Brandon: I think a lot of people, they’re visionaries who imagine these product ideas and they just wanna invent. They’re a visionary or an inventor and they make their product and then they say, “Well, now I have to market this.” Well, no, you are actually already marketing it by having an idea and finding a way to express it through the physical creation of a product, or through creating a website or through having a conversation. You are marketing. You’re crafting this experience that customers or potential customers interact with. And a lot of people, they don’t think of it like that ’cause when we do consult calls, one of the first things I usually end up looking for is what’s the basic idea of the product? Who’s it for? What have you made? What’s the feeling that you’re trying to evoke? And we start with all of this.
Brandon: I don’t care how many Twitter followers you have, nobody really cares. Instagram followers don’t really matter that much, or your mailing list size or all that stuff. It’s like do you have a product that people want? Do you have a way of reaching out to others? And do you have the ability to build a community? Those are a lot more important than what a lot of people think of when they hear marketing, which is just posts on social media, run an advertisement, send an email. It all connects but you have to connect different methods of marketing back to your ultimate intent as a business.
Pierson: You’ve always gotta be thinking of the big picture and asking yourself why am I doing this and what is this action going to cause? And by keeping those actions in mind and that chain of events of by doing this, my target audience can receive this the way that I want it to. Or these people are going to see what I’m trying to communicate to them effectively, and more importantly, in the way that I’m intending for it to be received.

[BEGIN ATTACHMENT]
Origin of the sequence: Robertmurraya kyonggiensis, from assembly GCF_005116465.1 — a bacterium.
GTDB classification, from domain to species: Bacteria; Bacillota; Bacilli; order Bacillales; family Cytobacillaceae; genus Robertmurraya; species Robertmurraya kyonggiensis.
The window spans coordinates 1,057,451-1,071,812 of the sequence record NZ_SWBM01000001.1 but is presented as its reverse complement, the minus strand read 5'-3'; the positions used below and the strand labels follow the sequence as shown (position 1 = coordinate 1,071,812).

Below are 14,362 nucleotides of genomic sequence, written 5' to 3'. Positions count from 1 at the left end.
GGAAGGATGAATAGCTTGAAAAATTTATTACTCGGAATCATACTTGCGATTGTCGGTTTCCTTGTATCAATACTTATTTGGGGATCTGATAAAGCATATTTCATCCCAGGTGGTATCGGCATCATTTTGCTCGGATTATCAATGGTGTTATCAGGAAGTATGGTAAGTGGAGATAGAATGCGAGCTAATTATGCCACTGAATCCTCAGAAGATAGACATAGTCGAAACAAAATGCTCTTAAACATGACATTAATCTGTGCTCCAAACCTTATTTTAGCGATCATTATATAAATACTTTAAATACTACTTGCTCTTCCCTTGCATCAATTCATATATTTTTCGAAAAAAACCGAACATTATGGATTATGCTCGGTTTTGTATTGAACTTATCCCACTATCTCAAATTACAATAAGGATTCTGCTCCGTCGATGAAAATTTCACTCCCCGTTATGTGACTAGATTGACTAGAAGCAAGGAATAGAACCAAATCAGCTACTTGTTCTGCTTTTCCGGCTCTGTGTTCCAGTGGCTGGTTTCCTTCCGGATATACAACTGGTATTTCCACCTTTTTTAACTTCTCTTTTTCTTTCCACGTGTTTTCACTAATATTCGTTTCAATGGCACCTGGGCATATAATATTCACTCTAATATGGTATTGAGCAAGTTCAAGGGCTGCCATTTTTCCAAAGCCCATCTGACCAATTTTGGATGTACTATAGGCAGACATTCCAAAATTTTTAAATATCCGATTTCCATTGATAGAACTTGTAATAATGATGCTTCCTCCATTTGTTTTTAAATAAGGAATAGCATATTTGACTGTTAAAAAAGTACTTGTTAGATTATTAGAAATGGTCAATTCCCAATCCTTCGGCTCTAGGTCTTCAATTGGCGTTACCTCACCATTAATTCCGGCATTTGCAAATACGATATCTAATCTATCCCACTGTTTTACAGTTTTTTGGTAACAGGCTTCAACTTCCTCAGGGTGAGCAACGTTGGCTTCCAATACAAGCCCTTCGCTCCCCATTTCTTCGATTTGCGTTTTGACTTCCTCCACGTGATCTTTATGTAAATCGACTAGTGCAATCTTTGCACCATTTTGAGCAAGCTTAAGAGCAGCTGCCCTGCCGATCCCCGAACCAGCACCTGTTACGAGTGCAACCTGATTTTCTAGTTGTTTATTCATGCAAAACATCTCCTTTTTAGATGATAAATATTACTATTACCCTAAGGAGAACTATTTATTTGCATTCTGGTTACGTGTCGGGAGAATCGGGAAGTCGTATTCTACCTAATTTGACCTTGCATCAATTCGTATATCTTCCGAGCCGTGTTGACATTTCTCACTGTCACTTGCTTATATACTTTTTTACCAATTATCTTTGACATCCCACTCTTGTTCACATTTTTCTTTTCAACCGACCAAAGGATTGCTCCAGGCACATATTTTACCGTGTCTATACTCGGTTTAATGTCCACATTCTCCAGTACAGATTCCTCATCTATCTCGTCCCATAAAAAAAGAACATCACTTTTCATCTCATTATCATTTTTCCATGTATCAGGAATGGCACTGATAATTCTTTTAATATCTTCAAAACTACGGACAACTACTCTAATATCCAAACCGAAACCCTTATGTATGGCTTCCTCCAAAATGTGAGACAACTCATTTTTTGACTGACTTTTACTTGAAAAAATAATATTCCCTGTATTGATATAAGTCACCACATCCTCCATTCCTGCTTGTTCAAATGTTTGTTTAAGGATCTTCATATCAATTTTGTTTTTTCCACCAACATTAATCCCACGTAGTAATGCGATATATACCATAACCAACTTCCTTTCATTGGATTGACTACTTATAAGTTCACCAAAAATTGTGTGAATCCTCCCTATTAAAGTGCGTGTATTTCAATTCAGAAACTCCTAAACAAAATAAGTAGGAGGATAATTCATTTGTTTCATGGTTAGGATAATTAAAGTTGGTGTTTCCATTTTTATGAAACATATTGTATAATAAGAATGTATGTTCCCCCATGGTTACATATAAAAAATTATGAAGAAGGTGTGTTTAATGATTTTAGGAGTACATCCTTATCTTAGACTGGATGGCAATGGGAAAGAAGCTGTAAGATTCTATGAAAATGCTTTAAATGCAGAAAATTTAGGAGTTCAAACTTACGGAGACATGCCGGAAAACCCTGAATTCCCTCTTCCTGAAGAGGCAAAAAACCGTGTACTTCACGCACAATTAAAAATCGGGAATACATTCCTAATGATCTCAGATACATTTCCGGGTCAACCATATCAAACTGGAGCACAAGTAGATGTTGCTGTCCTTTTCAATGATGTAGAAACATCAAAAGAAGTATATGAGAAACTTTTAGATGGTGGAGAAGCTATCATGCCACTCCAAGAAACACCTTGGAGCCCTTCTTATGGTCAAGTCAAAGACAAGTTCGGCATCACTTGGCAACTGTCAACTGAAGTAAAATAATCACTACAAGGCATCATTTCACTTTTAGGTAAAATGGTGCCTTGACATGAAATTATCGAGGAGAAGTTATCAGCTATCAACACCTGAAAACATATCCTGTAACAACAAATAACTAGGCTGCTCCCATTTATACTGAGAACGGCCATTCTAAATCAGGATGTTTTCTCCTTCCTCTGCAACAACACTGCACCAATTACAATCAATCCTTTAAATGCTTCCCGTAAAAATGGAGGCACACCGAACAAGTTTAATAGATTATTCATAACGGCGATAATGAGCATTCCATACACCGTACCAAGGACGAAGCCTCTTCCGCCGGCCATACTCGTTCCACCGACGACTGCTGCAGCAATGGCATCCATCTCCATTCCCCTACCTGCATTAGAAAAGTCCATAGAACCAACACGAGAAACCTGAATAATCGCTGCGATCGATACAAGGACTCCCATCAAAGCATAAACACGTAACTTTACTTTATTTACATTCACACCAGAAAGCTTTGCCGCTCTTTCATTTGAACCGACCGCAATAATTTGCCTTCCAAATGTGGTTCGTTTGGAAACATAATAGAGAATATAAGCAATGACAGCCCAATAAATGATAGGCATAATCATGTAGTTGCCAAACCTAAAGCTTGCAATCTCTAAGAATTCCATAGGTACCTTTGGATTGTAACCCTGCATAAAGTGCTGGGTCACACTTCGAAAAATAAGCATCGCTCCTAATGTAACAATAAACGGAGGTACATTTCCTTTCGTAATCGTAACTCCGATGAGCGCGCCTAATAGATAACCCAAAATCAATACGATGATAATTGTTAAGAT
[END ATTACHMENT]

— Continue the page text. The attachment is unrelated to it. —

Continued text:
Brandon: No, no, I think that’s on the mind right now.
Pierson: Yeah, but it’s something that you have to be really aware of from top to bottom in the process.
Brandon: Absolutely. So actually, just to give a sense of the scope of marketing, I wrote down a handful of things that fall under the purview of marketing here, which I have on this cheat sheet here, which you cannot see if you’re listening to us, but you can totally see if you’re watching the super special video version of this with no edits. And these are customer satisfaction, demand generation, profit generation, market share growth, branding and PR. So it sounds like basically a bunch of business jargon, but what it comes down to is are you creating something that people really want? This is the primary objective of marketing. You have to be able to create something that others want. You have to be able to make people who would want something want something. That is demand generation. And of course, the whole time you have to do this in a way without spending so much money that you don’t make any back. So that’s also another part of marketing. How do you make this great product? How do you get people to want this product while also keeping some money at the end of the day?
Pierson: Right, and one of the main goals of this podcast and what we’re hoping by bringing these people on to the show is by listening to their stories and from hearing how they have approached it, you can see more of a holistic view of marketing and how it applies to different fields and how different people do it, and the thing is about marketing, and what makes it so interesting is there’s not one set way that’s correct. There’s a million different ways that you can effectively advertise and market for your product. And that’s the cool thing about drawing on all of these different people from all over the world is we can hear how they thought, “I can market this and I can execute this.” And hear their story of how it came from an idea to a reality and that’s for a lot of people a lot easier to comprehend than reading the definition of what marketing is in a textbook. It’s real life examples.